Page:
"It started at 30-second driver changes and above, then got it down to 14 seconds. It's amazing how he can actually get in quicker in the car than I can," said teammate Jesse Krohn. "He's super positive and never lets things hold him down. He's always finding a way to make things happen. It took time to find a way that suits him. What he can do on track and off track, he doesn't have a disability."

The race has become a reunion with old friends and a perpetual meet-and-greet with the upcoming stars of motorsports.

Zanardi zips around the paddock on an electric chair and is consistently stopped by racers eager for a minute of his time and a selfie as a souvenir. There are four other drivers in the Rolex field who last shared the track with Zanardi in that race in Germany in 2001. Others have only heard of his feats, both before and after the accident. Zanardi's 1996 pass of Bryan Herta in the corkscrew of the Laguna Seca, California, road course is considered one of the most magnificent in racing history, and he's recognized as the creator of the post-race victory doughnuts most NASCAR drivers do now.

British driver Katherine Legge said she's asked for only two autographs in her entire life — Phil Collins as a child, then Zanardi at an industry event several years ago. John Edwards, one of his teammates in this race, received Zanardi's autobiography for Christmas when he was 13.

"I think you learn a lot more about life from Alex than you learn about tips and tricks from racing," said Edwards, who is 27. "This guy, in my mind, was a legend and had gone on to do a lot of incredible things. Even after his accident."

When Zanardi first entered CART in 1996, as the teammate alongside Vasser at Chip Ganassi Racing, the two became lifelong friends as they won a combined 23 races and three consecutive series championships. Vasser remembered asking Zanardi about his interests and was surprised that "Rocky," about the underdog Italian-American boxer from Philadelphia, was his favorite movie.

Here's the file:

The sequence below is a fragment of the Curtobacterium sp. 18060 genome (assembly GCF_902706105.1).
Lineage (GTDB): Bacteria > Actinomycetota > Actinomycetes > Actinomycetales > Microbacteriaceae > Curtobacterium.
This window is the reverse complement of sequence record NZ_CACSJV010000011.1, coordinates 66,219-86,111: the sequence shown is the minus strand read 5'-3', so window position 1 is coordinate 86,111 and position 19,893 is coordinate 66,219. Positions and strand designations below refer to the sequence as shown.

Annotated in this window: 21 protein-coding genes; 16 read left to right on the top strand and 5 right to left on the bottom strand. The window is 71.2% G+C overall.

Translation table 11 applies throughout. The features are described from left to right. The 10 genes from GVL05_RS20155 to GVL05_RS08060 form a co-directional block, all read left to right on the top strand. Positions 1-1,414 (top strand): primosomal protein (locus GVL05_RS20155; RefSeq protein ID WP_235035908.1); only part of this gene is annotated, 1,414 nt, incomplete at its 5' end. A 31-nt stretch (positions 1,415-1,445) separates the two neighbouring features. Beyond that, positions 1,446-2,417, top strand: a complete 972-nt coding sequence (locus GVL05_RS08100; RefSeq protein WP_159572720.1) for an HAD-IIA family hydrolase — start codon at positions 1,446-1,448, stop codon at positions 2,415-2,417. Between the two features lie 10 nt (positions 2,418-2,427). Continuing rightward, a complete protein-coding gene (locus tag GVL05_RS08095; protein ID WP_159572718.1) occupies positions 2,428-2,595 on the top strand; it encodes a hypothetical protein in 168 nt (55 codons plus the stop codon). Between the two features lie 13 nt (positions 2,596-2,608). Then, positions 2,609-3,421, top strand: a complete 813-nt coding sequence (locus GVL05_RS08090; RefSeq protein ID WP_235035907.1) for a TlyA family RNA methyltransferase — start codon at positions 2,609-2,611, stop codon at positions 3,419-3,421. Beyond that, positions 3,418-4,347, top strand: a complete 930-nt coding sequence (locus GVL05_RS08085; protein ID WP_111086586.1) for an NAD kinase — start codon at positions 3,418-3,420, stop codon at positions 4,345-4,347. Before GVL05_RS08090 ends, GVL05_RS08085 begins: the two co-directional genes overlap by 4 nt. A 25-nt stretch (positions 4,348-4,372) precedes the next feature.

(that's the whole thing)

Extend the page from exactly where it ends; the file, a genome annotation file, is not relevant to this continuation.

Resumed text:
"That says a lot, though, about his strengths, right? I asked him why because 'Rocky' isn't exactly the deepest movie," Vasser said. "He said, 'No! Rocky was very smart, very clever.' But that says it all, Alex ever since I've known him, he's just never given up. He's an animal, a lion."

All the praise for Zanardi has at times embarrassed him over the last month as he's listened to friends share their favorite stories about him. Most are about his humor, or the way he tells a story with intricate details and a touch of exaggeration, and of course, about the way he's inspired each and every one of them.

Zanardi, showing a hint of bashfulness, considers every step "another chapter in a fairy tale of a life."

"Disabilities are a very relative condition, it is something that defines a situation, but if you can't jump over the problem then you can certainly go around it," Zanardi said. "We all are limited in that none of us can fly and none of us can run faster than some animals, but we figure out a way to go to Tokyo if we have to, right? Or we run faster than an animal with a race car.

"Of course I have no legs, which doesn't help, but I'm here and I just try to deliver the best I can."

Last edited by Legend2TL; 01-25-2019 at 01:39 PM.
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Old 01-25-2019, 02:05 PM
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I'm so excited for this weekend!!!

...at The Roar he rolled by me in the garages on some electric wheelchair that really scoots!

Can't wait!!!